By MARY-JANE DEEB
In 1911, Dodd, Mead and Co. in New York published “The Book of Khalid” by Ameen Rihani (1876-1940). The fictional account of two Lebanese boys, Khalid and Shakib, who immigrate to New York at the turn of the century is considered to be the first novel by an Arab-American written in English. Its themes still resonate today—relations between Americans and Arabs and the position of Arabs within the great American story of immigration.
Rihani—the most influential, prolific and world-renowned Arab-American author of the early 20th century—and his seminal work were the focus of a symposium held at the Library of Congress on March 29. The Library’s African and Middle Eastern Division, together with the Ameen Rihani Institute, and partly supported by a grant from ARAMCO, organized the event to commemorate the centennial of the first book written in English by an Arab-American author.
“Whenever there is mention of an Arab-American writer people think of Kahlil Gibran,” said Saad Albazei, a member of the Saudi Shura Council and a speaker at the conference. “But in my opinion, it is high time that the literary world finally recognizes the accomplishments of Ameen Rihani.”
The conference did just that with a number of speakers who came from many parts of the world. Following welcoming remarks by Librarian of Congress James H. Billington, Lebanese Ambassador Antoine Chedid delivered a keynote address in which he placed Rihani in the forefront of other Lebanese Americans who wrote about the immigrant experience and contributed to American literary life in the 20th century.
Zuheir al-Faqih, the husband of Rihani’s niece, read a paper by Suheil Bushrui, the founder and director of the Kahlil Gibran Research and Studies Project at the University of Maryland. [Gibran, a contemporary of Rihani’s, illustrated “The Book of Khalid.”]
According to Bushrui, “The central theme of Ameen Rihani’s work, and indeed of his whole approach to life, was the attempt to reconcile the culture and values of East and West, to expound the unity of religions and to demonstrate the harmony of the universe.”
That theme resonated throughout the symposium. Nathan Funk, assistant professor at the University of Waterloo’s Conrad Grebel University College, argued that “like many of Rihani’s other writings, ‘The Book of Khalid’ expresses a compelling, futuristic vision within which the encounter of East and West opens new pathways for the advancement of human civilization, for the realization of social progress and for the full development of the individual human being.”
According to Geoffrey Nash, senior lecturer at the University of Sunderland in the U.K., it is in the West—”in the secular city”—that Khalid “finds the space to escape both tribe and town, and to refashion his spiritual resources according to his awareness of the conditions modernity brings. His insight enables him both to envision a global future and to identify a fair few of the dangers strewn along the path to its fulfilment.”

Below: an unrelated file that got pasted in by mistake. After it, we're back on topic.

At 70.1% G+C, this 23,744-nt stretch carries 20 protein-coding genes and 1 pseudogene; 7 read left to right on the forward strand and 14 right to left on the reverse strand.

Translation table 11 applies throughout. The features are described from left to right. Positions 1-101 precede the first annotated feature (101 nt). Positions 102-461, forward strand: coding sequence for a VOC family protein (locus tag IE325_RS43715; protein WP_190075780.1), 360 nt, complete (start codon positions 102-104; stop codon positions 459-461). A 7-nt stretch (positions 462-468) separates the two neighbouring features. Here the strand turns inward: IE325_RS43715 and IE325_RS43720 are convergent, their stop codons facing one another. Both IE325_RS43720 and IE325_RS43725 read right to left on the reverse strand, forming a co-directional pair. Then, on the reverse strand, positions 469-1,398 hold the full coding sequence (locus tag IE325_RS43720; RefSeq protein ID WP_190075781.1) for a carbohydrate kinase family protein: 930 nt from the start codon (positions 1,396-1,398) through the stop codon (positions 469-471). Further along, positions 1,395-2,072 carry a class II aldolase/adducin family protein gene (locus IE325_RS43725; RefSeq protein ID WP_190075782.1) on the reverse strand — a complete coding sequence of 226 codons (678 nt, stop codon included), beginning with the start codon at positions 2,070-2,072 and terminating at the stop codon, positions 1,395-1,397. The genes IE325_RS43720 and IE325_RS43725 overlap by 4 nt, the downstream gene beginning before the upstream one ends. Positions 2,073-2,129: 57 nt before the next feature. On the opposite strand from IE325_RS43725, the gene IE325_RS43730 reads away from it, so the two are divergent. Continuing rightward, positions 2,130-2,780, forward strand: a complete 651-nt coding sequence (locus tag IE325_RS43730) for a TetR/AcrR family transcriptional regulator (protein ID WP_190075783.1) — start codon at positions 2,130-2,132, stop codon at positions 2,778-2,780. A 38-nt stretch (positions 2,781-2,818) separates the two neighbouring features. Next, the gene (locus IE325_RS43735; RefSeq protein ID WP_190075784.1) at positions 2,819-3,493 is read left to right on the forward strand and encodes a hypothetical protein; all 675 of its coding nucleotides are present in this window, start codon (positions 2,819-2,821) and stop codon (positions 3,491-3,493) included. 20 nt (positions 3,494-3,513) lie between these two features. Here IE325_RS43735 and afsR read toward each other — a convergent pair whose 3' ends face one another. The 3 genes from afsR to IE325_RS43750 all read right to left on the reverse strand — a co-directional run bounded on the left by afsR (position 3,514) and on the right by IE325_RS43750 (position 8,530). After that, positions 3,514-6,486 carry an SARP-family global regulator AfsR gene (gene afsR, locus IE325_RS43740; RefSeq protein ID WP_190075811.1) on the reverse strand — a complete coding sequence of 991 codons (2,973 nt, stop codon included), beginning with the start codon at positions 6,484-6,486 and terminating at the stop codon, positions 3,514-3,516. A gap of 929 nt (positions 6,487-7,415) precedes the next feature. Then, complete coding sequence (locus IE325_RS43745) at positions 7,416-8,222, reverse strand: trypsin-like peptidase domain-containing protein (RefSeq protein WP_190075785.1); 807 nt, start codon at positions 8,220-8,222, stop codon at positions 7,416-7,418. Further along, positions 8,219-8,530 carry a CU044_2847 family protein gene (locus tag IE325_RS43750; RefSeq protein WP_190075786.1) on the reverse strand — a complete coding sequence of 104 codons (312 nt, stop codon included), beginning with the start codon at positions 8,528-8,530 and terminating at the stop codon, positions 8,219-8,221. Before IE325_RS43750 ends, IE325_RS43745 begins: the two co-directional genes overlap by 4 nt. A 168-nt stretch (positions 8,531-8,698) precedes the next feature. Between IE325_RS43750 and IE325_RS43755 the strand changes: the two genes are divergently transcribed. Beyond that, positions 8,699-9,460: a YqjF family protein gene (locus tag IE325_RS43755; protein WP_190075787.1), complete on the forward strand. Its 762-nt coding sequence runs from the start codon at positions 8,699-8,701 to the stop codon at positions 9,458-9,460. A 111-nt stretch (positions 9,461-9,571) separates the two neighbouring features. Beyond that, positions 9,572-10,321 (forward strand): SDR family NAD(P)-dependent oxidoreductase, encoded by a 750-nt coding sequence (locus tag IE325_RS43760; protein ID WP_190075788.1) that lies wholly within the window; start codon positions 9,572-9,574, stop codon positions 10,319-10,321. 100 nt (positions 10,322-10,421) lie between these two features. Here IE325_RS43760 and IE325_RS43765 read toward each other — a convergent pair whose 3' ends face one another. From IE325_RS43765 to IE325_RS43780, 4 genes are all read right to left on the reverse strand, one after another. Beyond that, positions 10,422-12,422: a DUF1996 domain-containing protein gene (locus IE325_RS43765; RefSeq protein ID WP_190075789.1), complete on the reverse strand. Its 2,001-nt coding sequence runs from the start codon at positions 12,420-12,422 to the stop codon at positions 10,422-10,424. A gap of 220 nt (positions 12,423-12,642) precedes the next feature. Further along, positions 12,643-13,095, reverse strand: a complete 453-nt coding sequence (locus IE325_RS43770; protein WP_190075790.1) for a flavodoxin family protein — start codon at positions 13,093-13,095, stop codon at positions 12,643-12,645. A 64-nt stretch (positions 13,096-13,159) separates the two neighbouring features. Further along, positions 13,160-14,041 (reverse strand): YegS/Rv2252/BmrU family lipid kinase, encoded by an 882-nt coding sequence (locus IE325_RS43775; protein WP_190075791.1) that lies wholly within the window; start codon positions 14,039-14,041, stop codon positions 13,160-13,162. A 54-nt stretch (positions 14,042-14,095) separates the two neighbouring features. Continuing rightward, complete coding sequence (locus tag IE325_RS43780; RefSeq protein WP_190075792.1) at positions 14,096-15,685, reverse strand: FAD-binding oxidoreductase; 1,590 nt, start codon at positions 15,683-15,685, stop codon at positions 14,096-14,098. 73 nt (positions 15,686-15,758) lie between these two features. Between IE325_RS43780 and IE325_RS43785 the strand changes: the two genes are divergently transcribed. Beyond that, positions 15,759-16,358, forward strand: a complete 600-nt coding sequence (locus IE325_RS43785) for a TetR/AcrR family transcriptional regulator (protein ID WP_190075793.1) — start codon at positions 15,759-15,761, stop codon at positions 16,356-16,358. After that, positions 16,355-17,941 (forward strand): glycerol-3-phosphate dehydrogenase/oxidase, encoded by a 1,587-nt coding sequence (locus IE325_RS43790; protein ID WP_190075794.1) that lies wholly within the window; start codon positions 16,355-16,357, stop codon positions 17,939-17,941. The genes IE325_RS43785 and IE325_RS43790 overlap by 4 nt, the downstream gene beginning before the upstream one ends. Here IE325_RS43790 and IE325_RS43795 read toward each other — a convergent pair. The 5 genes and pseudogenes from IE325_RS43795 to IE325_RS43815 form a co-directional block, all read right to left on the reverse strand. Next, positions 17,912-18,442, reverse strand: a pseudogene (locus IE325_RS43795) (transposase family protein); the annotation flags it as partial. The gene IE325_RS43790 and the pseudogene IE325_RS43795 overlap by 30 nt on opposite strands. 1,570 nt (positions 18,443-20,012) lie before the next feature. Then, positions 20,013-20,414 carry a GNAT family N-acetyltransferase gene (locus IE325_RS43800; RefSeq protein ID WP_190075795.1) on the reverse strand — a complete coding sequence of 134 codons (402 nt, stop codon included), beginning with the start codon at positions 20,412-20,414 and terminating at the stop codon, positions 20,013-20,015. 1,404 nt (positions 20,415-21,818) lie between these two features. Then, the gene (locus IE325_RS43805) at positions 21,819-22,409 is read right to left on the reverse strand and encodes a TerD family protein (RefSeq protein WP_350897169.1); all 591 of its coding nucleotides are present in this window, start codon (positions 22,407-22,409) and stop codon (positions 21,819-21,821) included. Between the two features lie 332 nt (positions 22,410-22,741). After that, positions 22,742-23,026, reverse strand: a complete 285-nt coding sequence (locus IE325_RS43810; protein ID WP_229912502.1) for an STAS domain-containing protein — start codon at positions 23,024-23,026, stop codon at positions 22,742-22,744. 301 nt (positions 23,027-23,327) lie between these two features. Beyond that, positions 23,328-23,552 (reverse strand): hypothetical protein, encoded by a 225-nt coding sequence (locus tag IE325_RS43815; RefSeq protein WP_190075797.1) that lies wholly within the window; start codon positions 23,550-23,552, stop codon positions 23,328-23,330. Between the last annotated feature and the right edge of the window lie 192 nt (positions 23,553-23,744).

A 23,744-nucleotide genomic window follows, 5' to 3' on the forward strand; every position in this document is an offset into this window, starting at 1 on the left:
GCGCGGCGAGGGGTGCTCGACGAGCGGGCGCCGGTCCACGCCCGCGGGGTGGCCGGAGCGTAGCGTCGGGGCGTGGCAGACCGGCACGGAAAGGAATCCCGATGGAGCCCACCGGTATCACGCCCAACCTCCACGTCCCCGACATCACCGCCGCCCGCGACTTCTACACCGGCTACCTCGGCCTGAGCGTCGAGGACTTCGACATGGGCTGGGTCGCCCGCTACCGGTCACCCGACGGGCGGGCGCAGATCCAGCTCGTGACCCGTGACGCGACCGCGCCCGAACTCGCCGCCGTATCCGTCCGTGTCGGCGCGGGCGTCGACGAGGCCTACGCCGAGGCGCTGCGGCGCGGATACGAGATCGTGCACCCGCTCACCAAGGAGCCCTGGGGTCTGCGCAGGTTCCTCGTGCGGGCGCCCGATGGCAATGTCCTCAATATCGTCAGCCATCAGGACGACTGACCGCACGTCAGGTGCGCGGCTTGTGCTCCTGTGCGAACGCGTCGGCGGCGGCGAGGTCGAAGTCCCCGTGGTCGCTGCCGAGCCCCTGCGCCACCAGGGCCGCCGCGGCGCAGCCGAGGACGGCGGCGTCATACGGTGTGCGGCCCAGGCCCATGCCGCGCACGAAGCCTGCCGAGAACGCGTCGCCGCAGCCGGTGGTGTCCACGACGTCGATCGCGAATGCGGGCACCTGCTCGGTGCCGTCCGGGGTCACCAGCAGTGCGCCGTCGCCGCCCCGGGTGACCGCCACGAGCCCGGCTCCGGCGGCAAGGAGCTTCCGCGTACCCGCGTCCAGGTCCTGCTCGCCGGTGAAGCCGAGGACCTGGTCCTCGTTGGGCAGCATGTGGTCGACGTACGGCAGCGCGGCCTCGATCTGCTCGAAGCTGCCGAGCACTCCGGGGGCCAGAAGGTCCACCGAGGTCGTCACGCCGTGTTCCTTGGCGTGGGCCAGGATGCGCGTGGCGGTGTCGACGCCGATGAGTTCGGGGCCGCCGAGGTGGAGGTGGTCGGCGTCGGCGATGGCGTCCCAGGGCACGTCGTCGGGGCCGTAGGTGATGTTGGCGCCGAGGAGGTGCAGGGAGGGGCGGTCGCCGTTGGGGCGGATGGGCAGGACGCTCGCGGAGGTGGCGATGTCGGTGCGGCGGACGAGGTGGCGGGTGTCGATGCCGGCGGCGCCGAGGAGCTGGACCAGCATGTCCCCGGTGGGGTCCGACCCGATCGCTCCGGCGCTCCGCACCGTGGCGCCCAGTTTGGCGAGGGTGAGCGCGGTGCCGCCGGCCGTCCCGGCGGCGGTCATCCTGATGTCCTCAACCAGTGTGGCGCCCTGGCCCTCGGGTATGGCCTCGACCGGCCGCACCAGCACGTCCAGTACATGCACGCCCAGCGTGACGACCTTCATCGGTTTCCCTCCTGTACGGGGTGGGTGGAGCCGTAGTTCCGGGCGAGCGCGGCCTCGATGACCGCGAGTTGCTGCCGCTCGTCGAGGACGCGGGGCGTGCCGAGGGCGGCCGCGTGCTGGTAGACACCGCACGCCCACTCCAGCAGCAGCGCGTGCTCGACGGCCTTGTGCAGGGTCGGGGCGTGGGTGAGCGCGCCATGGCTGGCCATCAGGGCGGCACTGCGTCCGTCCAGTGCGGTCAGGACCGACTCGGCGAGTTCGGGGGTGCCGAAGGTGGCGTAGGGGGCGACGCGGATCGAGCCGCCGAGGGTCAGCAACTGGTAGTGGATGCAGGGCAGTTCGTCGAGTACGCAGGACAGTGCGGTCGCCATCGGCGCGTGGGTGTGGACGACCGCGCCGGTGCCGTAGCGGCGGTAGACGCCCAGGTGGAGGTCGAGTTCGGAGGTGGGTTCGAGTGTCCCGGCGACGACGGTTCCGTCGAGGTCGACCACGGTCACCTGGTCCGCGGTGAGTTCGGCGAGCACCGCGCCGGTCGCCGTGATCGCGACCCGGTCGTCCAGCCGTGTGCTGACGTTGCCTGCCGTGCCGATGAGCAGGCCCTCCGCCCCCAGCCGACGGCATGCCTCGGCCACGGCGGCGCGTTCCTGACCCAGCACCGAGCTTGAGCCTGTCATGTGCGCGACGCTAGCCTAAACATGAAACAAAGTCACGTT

Wail Hassan, associate professor of comparative literature at the University of Illinois, maintained that in the novel Rihani “sought to express his vision of synthesis between cultures and civilizations, a synthesis that overcomes linguistic barriers and negates religious, ethnic and racial divisions.” Hassan discussed how those themes were also incorporated in Rihani’s poetry, essays, dramas and translations.
Hani al-Bawardi, assistant professor in the Department of Social Sciences and the Center for Arab American Studies at the University of Michigan, argued that Rihani was very much aware of the politics and conflicts in the Middle East. He observed that while Rihani adopted a universalist approach in some of his writings, in his private letters and newspaper essays he wrote satirically about what was going on in the region.
According to Todd Fine, director of Project Khalid, an effort to mark the novel’s centennial (http://projectkhalid.org), “The Book of Khalid” can also be viewed as a bildungsroman (coming-of-age novel), which is “extremely common in American ethnic literature.” He noted that the publisher originally marketed it as “a book about America” and “the coming-of-age story of an immigrant through hard work.”
Mary Ann Haick DiNapoli, a local historian and professional genealogist, also focused on Rihani’s American experience on the Lower West Side of Manhattan in an area known as “Little Syria” where many Syrians and Lebanese settled in the late 19th and early 20th centuries. This was depicted in the novel as the “Washington Street” community of Rihani’s character Khalid.